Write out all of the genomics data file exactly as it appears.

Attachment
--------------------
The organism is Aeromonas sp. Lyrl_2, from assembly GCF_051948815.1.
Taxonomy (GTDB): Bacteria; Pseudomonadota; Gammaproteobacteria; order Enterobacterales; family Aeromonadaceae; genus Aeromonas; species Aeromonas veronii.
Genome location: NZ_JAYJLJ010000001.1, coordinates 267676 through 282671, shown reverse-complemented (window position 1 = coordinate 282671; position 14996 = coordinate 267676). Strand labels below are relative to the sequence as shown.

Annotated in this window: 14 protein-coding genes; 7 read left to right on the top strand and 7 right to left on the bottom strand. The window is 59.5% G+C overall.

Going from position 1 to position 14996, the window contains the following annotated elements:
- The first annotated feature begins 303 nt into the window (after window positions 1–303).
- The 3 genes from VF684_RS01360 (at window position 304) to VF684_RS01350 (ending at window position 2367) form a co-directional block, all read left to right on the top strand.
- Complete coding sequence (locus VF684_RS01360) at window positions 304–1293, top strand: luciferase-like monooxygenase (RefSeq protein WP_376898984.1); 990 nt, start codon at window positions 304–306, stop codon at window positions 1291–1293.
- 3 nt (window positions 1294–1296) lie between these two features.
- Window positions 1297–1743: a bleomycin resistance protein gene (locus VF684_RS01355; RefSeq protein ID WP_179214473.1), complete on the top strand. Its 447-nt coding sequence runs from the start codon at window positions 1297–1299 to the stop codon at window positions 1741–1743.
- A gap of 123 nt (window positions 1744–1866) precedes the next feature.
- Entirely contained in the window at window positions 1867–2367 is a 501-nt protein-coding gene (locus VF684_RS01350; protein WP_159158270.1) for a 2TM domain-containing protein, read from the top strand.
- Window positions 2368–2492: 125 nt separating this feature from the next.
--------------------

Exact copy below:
The organism is Aeromonas sp. Lyrl_2, from assembly GCF_051948815.1.
Taxonomy (GTDB): Bacteria; Pseudomonadota; Gammaproteobacteria; order Enterobacterales; family Aeromonadaceae; genus Aeromonas; species Aeromonas veronii.
Genome location: NZ_JAYJLJ010000001.1, coordinates 267676 through 282671, shown reverse-complemented (window position 1 = coordinate 282671; position 14996 = coordinate 267676). Strand labels below are relative to the sequence as shown.

Annotated in this window: 14 protein-coding genes; 7 read left to right on the top strand and 7 right to left on the bottom strand. The window is 59.5% G+C overall.

Going from position 1 to position 14996, the window contains the following annotated elements:
- The first annotated feature begins 303 nt into the window (after window positions 1–303).
- The 3 genes from VF684_RS01360 (at window position 304) to VF684_RS01350 (ending at window position 2367) form a co-directional block, all read left to right on the top strand.
- Complete coding sequence (locus VF684_RS01360) at window positions 304–1293, top strand: luciferase-like monooxygenase (RefSeq protein WP_376898984.1); 990 nt, start codon at window positions 304–306, stop codon at window positions 1291–1293.
- 3 nt (window positions 1294–1296) lie between these two features.
- Window positions 1297–1743: a bleomycin resistance protein gene (locus VF684_RS01355; RefSeq protein ID WP_179214473.1), complete on the top strand. Its 447-nt coding sequence runs from the start codon at window positions 1297–1299 to the stop codon at window positions 1741–1743.
- A gap of 123 nt (window positions 1744–1866) precedes the next feature.
- Entirely contained in the window at window positions 1867–2367 is a 501-nt protein-coding gene (locus VF684_RS01350; protein WP_159158270.1) for a 2TM domain-containing protein, read from the top strand.
- Window positions 2368–2492: 125 nt separating this feature from the next.